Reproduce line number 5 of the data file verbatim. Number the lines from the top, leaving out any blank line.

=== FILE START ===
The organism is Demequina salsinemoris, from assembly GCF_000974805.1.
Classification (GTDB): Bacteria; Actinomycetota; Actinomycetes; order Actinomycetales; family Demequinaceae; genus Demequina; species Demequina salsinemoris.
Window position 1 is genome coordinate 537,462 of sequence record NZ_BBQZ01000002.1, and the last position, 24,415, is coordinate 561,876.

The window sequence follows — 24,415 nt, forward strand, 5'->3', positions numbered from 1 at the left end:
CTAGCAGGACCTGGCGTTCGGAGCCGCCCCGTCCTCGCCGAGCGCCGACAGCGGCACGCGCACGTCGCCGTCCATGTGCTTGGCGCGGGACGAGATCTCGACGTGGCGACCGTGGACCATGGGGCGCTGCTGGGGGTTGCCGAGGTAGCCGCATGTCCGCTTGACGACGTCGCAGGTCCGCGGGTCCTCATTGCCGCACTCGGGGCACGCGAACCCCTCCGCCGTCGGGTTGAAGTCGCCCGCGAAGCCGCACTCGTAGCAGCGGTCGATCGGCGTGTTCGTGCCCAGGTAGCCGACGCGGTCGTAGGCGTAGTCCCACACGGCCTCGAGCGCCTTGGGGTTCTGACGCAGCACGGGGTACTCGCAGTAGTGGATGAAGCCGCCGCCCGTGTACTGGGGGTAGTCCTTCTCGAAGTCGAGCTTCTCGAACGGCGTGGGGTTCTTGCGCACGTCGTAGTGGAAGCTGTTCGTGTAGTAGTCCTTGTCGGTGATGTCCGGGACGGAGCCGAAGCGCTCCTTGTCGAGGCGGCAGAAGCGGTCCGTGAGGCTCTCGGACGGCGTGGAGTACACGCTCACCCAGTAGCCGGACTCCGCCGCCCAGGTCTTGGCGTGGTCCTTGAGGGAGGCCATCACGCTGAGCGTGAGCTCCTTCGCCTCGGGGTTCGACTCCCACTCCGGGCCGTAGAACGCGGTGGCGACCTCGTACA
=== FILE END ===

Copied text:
CTAGCAGGACCTGGCGTTCGGAGCCGCCCCGTCCTCGCCGAGCGCCGACAGCGGCACGCGCACGTCGCCGTCCATGTGCTTGGCGCGGGACGAGATCTCGACGTGGCGACCGTGGACCATGGGGCGCTGCTGGGGGTTGCCGAGGTAGCCGCATGTCCGCTTGACGACGTCGCAGGTCCGCGGGTCCTCATTGCCGCACTCGGGGCACGCGAACCCCTCCGCCGTCGGGTTGAAGTCGCCCGCGAAGCCGCACTCGTAGCAGCGGTCGATCGGCGTGTTCGTGCCCAGGTAGCCGACGCGGTCGTAGGCGTAGTCCCACACGGCCTCGAGCGCCTTGGGGTTCTGACGCAGCACGGGGTACTCGCAGTAGTGGATGAAGCCGCCGCCCGTGTACTGGGGGTAGTCCTTCTCGAAGTCGAGCTTCTCGAACGGCGTGGGGTTCTTGCGCACGTCGTAGTGGAAGCTGTTCGTGTAGTAGTCCTTGTCGGTGATGTCCGGGACGGAGCCGAAGCGCTCCTTGTCGAGGCGGCAGAAGCGGTCCGTGAGGCTCTCGGACGGCGTGGAGTACACGCTCACCCAGTAGCCGGACTCCGCCGCCCAGGTCTTGGCGTGGTCCTTGAGGGAGGCCATCACGCTGAGCGTGAGCTCCTTCGCCTCGGGGTTCGACTCCCACTCCGGGCCGTAGAACGCGGTGGCGACCTCGTACA